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Introduction Atheists are quick to accuse believers of engaging in “wishful thinking” saying, “You Christians are wishing for pie-in-the-sky.” He thinks that the believer is exercising faith, while he’s exercising reason. The problem with this vaunted and self-congratulatory view is that it’s a myth. Yes, It’s true that hope and belief are a vital part of the Christian experience. And it’s also true that unbelievers exercise reason. However, it’s just as true that believers utilize reason and that atheists conduct much of their life as an exercise of faith.
Having said that as a point of departure, let's assume that the atheist is right, that death signifies the end of human existence. I maintain that atheism takes from a man a reason to be rational. That is, the act of reason for the atheist is irrational.
In case you haven't noticed, the "New Atheists" are now the "Old Atheist"......and they're dying.Source: Wikipedia Why?Because in order for your actions to be deemed "rational" you must have a justifiable reason for them, but Mr. Atheist has none. The best I’ve heard from atheists is that they exercise reason because…it’s “rational.”If you think about it, to exercise reason for reason’s sake, it kind of like being “good for goodness sake,” a mantra that (surprisingly) some atheists have latched onto recently. So, thank God, atheists don’t quote God; they just quote Santa.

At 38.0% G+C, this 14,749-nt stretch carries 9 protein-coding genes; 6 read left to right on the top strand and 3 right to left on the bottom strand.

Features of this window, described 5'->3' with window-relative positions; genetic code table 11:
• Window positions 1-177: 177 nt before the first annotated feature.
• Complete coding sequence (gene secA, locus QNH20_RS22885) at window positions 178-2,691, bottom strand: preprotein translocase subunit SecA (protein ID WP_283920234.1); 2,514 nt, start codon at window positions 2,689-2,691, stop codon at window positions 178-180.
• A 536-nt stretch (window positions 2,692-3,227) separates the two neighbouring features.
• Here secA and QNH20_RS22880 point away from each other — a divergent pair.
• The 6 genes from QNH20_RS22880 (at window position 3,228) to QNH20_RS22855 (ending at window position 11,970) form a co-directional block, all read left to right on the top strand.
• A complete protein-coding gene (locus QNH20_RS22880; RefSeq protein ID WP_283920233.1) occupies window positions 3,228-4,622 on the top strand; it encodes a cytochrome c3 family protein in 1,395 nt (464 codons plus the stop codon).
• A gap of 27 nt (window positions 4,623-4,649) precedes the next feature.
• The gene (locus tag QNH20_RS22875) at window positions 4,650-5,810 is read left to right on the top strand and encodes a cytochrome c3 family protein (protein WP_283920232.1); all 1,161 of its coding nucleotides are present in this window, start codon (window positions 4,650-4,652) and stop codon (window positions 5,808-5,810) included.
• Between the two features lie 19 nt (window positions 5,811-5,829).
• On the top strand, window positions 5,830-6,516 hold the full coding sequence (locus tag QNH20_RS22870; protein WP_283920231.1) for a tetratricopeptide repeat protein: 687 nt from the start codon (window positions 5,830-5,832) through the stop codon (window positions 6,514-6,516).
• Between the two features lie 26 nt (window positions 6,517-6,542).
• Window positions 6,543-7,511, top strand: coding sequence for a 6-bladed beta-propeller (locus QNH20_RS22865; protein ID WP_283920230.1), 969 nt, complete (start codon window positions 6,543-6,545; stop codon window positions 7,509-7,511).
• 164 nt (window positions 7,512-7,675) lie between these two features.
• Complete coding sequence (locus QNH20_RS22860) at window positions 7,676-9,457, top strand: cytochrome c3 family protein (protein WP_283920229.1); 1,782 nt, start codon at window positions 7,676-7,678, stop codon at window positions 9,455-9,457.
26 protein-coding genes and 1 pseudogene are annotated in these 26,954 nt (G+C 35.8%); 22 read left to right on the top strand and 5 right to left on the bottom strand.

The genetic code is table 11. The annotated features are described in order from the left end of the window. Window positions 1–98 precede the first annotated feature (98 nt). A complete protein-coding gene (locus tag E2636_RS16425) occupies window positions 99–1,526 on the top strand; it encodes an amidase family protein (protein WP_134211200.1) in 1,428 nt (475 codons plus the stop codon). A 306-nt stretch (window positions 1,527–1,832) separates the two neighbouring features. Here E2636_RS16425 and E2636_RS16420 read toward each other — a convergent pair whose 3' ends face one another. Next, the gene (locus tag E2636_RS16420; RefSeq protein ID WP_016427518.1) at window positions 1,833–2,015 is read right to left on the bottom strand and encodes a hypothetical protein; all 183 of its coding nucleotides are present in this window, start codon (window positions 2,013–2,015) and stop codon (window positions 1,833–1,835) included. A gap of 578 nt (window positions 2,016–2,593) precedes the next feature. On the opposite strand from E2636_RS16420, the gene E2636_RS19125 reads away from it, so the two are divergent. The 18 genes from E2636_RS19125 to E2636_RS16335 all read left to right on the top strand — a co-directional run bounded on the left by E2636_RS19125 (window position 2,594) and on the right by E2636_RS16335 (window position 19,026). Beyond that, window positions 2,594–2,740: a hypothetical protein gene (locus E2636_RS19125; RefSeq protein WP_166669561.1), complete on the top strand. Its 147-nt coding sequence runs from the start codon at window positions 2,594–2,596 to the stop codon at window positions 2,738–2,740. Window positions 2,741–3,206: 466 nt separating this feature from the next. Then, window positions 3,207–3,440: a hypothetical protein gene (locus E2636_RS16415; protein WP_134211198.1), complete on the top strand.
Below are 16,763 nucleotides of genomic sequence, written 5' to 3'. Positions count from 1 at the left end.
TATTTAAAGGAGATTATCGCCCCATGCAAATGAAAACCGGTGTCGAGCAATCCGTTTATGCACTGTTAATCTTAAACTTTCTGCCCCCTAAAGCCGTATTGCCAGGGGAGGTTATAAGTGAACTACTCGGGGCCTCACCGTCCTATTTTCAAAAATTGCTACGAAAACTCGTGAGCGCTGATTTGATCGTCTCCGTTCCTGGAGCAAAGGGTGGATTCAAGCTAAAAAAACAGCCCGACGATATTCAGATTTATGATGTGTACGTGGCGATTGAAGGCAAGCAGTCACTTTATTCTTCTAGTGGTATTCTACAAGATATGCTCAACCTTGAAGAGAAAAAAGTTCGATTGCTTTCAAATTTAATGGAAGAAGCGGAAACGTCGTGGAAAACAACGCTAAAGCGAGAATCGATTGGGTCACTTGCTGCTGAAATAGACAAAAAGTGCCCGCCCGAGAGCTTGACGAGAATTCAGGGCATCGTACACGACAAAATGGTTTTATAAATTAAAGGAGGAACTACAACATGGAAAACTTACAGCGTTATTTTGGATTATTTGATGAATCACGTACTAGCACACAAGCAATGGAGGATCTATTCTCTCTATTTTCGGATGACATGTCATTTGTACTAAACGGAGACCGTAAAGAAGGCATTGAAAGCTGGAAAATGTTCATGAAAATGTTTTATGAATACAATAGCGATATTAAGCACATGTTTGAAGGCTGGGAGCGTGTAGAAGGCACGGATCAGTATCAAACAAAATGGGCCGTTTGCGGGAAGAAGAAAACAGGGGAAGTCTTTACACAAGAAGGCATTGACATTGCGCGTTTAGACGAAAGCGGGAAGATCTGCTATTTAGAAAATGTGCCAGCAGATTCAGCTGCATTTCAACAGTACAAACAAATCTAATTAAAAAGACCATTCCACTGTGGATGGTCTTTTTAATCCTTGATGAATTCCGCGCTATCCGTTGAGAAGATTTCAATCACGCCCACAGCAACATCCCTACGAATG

The fact is that atheists engage in circular reasoning, the same kind they chastise Christians for exercising. The atheist holds to his belief in reason with the same tenacity as the Christian holds to his God. It’s not that the atheist does not exercise faith; he does. It’s merely a question of what his faith is in.
Another claim of faith for the atheist is that he believes in "science." This is equally irrational.
Because there’s no such “thing” as "science." “Science” is a concept, an abstraction that we use to generalize the whole of human activities that are directed toward investigating our world by empirical means. "Science" is not a causal agent; it can't do anything. How can an unefficacious agent be that in which an atheist places his confidence? So, when the atheist says, “I believe in science,” he's in essence saying, “I believe in a power that isn't a power,” which might be worse than believing in Santa.
Most atheists don’t recognize this because, like some of their theistic fellow travelers, they’re blinded by a kind of zealotry that keeps them from distinguishing between their assumptions and the real world, a condition that stunts their ability to be reflective about their belief system.
But Mr. Atheist is also living in Pollyanna if he thinks he’s not also an inhabitant of the Land of Pie-in-the-Sky-By-and-By. The charge of “wishful thinking” by atheists against Christians is laughable because of the endless train of wishful thoughts that the atheist practices daily. Even if atheism is true, then the atheist has taken a flight from reason in at least two ways. Make no mistake: these are beliefs. And they are irrational beliefs, affronts to reason and evidence.